Crocco, Claudia. (2017). Everyone has an accent: standard Italian and regional pronunciation. In M. Cerruti, C. Crocco, & S. Marzo (Eds.), Towards a new standard: theoretical and empirical studies on the restandardization of Italian (Vol. 6, pp. 89–117). Berlin/New York: Mouton de Gruyter.
 Gili Fivela, Barbara. 2008. Intonation in Production and Perception: The Case of Pisa Italian. Torino: Edizioni dell'Orso.
 Grice, Martine. (1995). The Intonation of Interrogation in Palermo Italian: Implication for Intonation Theory. Tübingen: Niemeyer.
 Savino, Michelina. (2012). The intonation of polar questions in Italian: where is the rise? In Journal of the International Phonetic Association, 42, 23-48.
 Gili Fivela, Barbara, Cinzia Avesani, Marco Barone, Giuliano Bocci, Claudia Crocco, Mariapaola D’Imperio, Rosa Giordano, Giovanna Marotta, Michelina Savino, & Patrizia Sorianello. (2015). Intonational phonology of the regional varieties of Italian. In Frota, S., Prieto, P. (Eds.) Intonation in Romance, Oxford: Oxford University Press, 140-197.
 Gili Fivel,a Barbara & Francesca Nicora. (2018). La Lunigiana, tra Liguria e Toscana: quale situazione linguistica ci offre l’analisi delle caratteristiche intonative? In Alessandro Vietti, Lorenzo Spreafico, Daniela Mereu, Vincenzo Galatà (eds) Il parlato nel contesto naturale. Milano: Officina Ventuno, pp. 131-156.
 Hualde, J. Ignacio & Pilar Prieto. (2016). Towards an International Prosodic Alphabet (IPrA). Laboratory Phonology: Journal of the Association for Laboratory Phonology, 7(1): 5, pp. 1–25.
 Orrico, Riccardo, Renata Savy, Mariapaola D’Imperio. (2019). Salerno Italian: Intonational phonology and dimensions of variation. In Duccio Piccardi, Fabio Ardolino, Silvia Calamai Gli archivi sonori al crocevia tra scienze fonetiche, informatica umanistica e patrimonio digitale || Audio archives at the crossroads of speech sciences, digital humanities and digital heritage Pag.309-328 Milano Officinaventuno.
 De Blasi, Nicola. (2006. Profilo linguistico della Campania, Roma - Bari, Laterza.
 Radtke, Edgar. (1998) Napoli, ma non solo Napoli, «Italiano e oltre» 13, 3-4, pp. 189-197.
 Avolio, Francesco. (1989). Il limite occidentale dei dialetti lucani nel quadro del gruppo “altomeridionale”: considerazioni a proposito della linea Salerno-Lucera, in «L'Italia dialettale», LII (1989), pp. 1-22.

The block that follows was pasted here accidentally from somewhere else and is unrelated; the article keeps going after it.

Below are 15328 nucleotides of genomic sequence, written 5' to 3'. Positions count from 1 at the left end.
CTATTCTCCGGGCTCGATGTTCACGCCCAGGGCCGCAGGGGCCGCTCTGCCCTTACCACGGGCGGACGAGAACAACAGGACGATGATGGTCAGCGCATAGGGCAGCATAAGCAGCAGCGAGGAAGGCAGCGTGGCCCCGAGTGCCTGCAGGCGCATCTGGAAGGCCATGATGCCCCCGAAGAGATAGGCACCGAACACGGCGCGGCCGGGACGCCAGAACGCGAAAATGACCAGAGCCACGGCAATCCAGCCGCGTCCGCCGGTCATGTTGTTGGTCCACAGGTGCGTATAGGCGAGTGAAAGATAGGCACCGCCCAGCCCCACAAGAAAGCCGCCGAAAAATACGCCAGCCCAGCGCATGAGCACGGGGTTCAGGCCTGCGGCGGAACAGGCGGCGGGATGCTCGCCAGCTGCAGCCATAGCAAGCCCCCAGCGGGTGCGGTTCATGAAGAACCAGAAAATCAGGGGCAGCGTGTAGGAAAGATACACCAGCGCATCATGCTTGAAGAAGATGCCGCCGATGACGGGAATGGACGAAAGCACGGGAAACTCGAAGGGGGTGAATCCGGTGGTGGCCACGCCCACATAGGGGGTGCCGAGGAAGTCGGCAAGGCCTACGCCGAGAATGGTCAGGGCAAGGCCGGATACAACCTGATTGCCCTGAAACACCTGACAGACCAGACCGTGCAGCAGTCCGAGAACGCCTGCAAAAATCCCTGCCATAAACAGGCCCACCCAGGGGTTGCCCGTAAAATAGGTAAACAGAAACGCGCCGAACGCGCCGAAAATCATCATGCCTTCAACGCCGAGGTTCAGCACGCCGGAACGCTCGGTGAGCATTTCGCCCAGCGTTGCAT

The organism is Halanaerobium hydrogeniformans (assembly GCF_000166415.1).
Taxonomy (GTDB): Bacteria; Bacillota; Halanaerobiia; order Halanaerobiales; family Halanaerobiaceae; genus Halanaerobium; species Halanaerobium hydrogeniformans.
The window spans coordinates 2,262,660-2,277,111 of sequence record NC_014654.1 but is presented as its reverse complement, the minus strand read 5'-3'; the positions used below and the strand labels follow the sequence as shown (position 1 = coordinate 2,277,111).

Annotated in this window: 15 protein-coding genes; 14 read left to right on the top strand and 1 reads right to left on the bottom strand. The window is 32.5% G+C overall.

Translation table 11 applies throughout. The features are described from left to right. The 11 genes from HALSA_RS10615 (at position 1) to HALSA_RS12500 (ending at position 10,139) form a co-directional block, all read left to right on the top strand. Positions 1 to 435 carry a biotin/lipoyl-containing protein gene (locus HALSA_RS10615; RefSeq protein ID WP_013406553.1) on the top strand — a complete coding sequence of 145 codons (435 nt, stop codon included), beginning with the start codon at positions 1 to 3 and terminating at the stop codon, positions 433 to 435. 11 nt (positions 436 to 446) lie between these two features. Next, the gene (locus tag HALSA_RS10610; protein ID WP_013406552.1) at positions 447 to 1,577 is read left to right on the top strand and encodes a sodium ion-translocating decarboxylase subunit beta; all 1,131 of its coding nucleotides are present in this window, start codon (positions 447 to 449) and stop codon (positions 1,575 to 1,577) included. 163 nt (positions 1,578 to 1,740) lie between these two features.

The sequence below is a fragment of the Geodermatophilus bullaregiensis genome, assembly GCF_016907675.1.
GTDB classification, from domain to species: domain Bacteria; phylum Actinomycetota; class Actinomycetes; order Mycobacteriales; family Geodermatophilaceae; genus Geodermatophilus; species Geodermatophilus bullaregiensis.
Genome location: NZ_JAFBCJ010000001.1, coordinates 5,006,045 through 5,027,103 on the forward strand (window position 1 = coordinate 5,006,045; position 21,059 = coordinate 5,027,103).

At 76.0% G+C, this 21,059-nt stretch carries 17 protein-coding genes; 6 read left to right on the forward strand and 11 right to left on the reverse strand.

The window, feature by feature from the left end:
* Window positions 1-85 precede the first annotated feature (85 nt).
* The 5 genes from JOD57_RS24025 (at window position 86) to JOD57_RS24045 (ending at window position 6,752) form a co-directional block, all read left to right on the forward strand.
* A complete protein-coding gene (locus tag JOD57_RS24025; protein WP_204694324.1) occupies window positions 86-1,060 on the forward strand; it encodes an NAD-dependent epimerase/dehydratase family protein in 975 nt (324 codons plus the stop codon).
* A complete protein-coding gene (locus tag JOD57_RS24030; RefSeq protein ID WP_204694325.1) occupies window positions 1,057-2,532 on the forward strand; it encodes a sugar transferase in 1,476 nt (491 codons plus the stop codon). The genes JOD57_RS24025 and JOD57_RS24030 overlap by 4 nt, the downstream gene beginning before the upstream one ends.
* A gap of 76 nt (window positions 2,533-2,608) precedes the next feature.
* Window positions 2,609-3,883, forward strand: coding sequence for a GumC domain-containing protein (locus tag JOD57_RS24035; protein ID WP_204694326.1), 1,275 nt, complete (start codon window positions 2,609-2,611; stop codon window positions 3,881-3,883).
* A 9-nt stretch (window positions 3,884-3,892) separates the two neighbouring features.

Berruto, Gaetano. (2018). The languages and dialects of Italy. in Wendy Ayres-Bennett and Janice Carruthers (eds.) Manual of Romance Sociolinguistics. Berlin: de Gruyter, pp: 494–525.
 Sornicola, Rosanna. (1997). Campania. in The Dialects of Italy, ed. by Martin Maiden and Mair Parry (London: Routledge, 1997), pp. 330-337.
 D’Imperio, Mariapaola. (2001). Focus and tonal structure in Neapolitan Italian. Speech Communication 33(4): 339—356.
 Face, Timothy. (2003). Intonation in Spanish declaratives: differences between lab speech and spontaneous speech. Catalan Journal of Linguistics, 2, 115-131.
 Savy, Renata & Francesco Cutugno. (2009). Diatopic, diamesic and diaphasic variations in spoken Italian. In Proceedings of the 5th Corpus Linguistics Conference: CL2009, pp. 20-23. [Corpus available at www.clips.unina.it].
 Frota, Sonia & Pilar Prieto. (eds.) 2015. Intonation in Romance, Oxford: Oxford University Press.
 Anderson, Anne H., Miles Bader, Ellen G. Bard, Elizabeth Boyle, Gwyneth Doherty, Simon Garrod, Stephen Isard, Jacqueline Kowtko, Jan McAllister, Jim Miller, Cathy Sotillo, Henry S. Thompson & Regina Weinert (1991). The HCRC map task corpus. Language and Speech, 34(4), 351-366.
 Pean, Vincent, Sheila M. Williams & Maxine Eskenazy. 1993. The design and recording of ICY, a corpus for the study of intraspeaker variability and the characterisation of speaking styles. In Proceedings of Eurospeech 1993, 627–630. Berlin, Germany.
 Vanrell, Maria del Mar, Ingo Feldhausen & Lluïsa Astruc. 2018. The Discourse Completion Task in Romance prosody research: Status quo and outlook. In Ingo Feldhausen, Jan Fliessbach & Maria del Mar Vanrell (eds.), Methods in prosody: A Romance language perspective, 191–227. Berlin: Language Science Press.